Since then, the world has become far more digital, and the opportunities of digital surveillance on a mass scale have increased manifold, and can be accessed at a cheaper cost. The threat of surveillance looms large today because we all carry very digital devices that constantly measure and assess a host of information about its users. Apart from the information that we actively part with through our actions in the digital space, we also passively allow a host of sensors fitted on our phones to collect and assess information. Whoever controls this flow of data controls the modern personal information highway.

According to an article in Wired, a Georgia Tech study shows the accelerometer and the gyroscope in your smartphone are capable of detecting the vibrations of and identifying different keystrokes on a computer nearby. The vibrations created by typing onto the computer keyboard can be detected by the sensors on the phone and translated by a programme into readable sentences with 80% accuracy. This could be achieved through a seemingly innocuous application that doesn’t ask for permission to use any of the phone sensors that might make you suspicious.

There have been similar instances where voice assistant software have been collecting and storing a wide range of data over the past years. Even a small software company can introduce spyware inadvertently by using a software development kit (SDK) that may forward the users’ data to unknown destinations or servers. SDKs are readily available pieces of software — many of them available as free downloads on the internet to speed up the software development process.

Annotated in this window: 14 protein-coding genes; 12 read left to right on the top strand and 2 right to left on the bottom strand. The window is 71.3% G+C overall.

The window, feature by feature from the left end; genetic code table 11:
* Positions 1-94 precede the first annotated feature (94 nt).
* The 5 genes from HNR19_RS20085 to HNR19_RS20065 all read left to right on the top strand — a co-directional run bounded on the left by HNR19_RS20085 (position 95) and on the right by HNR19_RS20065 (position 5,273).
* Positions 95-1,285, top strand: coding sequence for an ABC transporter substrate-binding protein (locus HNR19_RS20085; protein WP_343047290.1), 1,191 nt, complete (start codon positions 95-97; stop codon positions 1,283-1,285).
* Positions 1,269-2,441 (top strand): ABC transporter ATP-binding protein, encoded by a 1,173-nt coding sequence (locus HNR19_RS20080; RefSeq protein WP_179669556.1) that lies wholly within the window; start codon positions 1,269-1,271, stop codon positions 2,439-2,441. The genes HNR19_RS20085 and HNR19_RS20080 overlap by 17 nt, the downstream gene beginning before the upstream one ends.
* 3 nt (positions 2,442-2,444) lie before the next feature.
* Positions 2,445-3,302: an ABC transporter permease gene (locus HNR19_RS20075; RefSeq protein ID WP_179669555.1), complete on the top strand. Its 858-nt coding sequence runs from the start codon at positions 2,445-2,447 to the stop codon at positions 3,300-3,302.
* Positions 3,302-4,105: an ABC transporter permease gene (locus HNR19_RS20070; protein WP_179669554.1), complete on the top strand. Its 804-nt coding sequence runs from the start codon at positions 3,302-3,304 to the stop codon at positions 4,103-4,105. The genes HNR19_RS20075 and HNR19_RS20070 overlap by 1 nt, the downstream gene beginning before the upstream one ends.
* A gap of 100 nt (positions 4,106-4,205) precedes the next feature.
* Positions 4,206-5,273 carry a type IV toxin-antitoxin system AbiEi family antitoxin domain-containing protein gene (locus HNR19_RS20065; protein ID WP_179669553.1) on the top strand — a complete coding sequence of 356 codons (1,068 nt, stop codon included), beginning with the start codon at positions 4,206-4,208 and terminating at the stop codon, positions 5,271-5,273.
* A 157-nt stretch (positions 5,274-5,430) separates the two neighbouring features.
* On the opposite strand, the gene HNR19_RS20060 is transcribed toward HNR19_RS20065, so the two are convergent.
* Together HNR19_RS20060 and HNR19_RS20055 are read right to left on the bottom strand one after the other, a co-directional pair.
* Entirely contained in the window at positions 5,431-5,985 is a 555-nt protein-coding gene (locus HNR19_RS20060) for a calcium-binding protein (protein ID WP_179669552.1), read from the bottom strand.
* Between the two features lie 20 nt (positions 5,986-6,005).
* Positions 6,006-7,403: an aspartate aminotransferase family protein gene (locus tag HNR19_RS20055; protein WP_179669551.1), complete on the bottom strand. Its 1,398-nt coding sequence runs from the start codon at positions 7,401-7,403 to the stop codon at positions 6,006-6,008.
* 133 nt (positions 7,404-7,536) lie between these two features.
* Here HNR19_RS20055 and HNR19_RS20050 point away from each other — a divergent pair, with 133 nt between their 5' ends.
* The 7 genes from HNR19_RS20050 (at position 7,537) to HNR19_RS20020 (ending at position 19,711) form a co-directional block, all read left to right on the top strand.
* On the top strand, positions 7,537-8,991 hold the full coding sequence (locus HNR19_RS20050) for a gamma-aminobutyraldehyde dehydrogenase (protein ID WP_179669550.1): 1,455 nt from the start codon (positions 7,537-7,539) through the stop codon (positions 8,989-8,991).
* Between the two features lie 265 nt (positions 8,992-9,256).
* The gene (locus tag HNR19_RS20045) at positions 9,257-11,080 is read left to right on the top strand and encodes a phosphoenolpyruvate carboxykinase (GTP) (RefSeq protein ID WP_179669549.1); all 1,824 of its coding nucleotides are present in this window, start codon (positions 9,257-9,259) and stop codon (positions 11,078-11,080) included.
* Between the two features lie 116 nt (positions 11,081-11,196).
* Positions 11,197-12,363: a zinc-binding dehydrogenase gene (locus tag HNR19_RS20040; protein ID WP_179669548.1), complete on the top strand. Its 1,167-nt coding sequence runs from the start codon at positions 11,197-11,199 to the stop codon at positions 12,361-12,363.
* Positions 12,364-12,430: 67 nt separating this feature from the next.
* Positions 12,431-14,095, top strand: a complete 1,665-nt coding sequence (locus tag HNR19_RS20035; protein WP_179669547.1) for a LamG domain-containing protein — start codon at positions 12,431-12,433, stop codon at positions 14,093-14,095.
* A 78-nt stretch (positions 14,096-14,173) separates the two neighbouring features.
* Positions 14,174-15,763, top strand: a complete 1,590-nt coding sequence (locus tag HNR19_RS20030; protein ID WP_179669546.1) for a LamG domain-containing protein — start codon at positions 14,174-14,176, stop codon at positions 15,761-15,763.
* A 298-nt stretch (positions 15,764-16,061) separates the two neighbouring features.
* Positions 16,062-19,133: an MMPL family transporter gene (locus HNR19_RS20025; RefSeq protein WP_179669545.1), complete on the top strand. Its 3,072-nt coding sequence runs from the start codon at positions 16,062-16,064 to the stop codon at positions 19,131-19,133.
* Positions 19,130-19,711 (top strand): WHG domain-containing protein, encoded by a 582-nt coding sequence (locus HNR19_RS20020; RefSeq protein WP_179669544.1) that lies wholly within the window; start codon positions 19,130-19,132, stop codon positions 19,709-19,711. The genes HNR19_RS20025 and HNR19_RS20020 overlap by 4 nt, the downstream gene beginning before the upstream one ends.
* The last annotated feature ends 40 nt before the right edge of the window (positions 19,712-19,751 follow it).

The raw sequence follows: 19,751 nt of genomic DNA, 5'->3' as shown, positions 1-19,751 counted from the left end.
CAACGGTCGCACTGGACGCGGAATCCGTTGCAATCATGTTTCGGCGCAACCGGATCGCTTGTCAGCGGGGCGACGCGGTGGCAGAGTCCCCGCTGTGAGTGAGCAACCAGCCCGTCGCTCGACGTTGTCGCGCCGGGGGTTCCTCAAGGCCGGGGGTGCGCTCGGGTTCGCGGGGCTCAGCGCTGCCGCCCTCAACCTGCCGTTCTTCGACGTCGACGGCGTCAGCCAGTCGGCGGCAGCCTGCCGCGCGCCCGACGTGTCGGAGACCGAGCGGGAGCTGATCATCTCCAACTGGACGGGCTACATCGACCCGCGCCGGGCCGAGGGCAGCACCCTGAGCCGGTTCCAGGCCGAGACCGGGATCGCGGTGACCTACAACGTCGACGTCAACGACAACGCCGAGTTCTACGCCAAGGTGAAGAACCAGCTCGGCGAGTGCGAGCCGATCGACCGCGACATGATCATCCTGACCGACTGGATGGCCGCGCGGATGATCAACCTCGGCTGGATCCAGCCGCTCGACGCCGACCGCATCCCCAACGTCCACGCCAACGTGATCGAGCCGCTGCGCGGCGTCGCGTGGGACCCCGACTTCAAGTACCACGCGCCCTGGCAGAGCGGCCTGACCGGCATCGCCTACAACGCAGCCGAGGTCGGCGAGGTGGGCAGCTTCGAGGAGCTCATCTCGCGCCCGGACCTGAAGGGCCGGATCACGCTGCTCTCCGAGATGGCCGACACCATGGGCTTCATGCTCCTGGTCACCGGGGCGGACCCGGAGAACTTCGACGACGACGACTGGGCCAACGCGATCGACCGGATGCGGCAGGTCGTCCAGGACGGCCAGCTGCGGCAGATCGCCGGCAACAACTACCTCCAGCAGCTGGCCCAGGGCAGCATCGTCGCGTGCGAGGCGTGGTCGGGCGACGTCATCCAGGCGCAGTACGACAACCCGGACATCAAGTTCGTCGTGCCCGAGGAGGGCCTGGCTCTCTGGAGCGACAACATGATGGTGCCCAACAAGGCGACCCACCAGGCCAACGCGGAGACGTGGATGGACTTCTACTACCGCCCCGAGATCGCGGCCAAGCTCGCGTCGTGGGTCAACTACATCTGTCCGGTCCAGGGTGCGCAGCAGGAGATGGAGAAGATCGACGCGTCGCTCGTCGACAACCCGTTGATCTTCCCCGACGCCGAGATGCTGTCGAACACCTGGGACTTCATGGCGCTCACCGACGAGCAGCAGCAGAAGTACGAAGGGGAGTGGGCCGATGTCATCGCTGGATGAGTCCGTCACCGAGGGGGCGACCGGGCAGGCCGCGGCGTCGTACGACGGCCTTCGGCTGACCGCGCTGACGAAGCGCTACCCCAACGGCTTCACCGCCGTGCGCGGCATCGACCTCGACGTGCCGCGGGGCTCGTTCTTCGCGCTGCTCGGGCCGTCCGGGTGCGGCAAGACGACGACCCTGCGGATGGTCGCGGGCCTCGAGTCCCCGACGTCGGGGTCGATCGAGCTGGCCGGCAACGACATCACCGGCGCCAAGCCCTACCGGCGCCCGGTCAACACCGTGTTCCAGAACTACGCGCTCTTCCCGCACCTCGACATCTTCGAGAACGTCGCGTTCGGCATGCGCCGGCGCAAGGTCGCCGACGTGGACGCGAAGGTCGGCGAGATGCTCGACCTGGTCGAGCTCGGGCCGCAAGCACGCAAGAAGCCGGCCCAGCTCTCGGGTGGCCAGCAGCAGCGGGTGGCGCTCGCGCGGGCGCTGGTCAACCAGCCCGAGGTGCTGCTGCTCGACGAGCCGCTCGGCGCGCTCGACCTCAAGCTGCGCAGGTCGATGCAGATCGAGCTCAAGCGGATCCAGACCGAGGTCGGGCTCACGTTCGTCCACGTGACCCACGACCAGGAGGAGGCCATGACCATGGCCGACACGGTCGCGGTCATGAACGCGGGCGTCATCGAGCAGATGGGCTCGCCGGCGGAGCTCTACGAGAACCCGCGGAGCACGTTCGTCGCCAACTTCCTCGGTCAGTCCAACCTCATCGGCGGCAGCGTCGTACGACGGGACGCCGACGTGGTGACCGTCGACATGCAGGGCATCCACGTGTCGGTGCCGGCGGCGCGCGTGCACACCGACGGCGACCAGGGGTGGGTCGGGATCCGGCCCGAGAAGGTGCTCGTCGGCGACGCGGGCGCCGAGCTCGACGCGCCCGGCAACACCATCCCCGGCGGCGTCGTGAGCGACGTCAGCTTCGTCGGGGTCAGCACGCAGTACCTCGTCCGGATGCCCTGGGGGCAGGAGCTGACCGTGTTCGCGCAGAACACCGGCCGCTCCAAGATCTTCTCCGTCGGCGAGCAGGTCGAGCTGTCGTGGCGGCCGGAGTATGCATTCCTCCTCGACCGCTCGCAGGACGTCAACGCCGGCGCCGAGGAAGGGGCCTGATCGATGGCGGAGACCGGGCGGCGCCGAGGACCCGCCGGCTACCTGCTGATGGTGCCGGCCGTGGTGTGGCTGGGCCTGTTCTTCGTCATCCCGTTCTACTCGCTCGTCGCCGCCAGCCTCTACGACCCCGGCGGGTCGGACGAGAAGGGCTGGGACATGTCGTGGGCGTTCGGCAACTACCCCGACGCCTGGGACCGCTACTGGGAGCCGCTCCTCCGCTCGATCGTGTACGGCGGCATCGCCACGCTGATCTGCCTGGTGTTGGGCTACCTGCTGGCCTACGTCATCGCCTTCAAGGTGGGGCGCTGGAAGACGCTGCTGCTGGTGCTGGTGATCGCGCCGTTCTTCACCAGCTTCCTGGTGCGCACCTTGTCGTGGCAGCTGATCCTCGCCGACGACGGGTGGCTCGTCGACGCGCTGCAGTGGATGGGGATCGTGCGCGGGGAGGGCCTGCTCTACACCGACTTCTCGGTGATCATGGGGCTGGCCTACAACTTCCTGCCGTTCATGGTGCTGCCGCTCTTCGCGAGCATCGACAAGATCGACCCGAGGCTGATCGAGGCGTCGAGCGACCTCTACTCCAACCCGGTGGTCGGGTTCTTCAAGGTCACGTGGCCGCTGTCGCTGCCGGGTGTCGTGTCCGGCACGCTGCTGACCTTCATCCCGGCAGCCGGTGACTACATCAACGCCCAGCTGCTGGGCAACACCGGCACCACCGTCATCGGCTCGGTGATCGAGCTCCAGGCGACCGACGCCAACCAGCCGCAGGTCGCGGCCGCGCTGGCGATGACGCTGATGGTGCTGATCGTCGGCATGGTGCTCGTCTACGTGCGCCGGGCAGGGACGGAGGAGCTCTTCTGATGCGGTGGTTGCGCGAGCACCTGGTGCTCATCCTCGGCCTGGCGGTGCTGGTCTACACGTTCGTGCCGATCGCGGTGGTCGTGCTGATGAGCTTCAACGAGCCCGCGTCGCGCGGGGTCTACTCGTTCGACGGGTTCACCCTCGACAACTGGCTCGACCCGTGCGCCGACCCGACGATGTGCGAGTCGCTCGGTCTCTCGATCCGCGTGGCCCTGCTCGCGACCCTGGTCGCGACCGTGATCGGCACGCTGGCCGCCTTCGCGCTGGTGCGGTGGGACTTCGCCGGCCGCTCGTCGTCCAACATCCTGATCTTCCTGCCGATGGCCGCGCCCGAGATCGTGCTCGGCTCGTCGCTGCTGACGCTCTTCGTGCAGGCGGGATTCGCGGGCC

In February 2021, the computer science team at Trinity College in Dublin claimed that both iOS and Android handsets share data with Apple/Google, on average, every 4.5 minutes, even when the phone is idle. As soon as a SIM is inserted in an iPhone or an Android, it sends various details such as the IMEI number, phone number, hardware and SIM serial numbers, and device IDs to Apple or Google without a user logging into the phone. Apple also gains access to users’ location, the local IP address and nearby Mac addresses too. These critical data points help these tech giants and software track users’ movements better.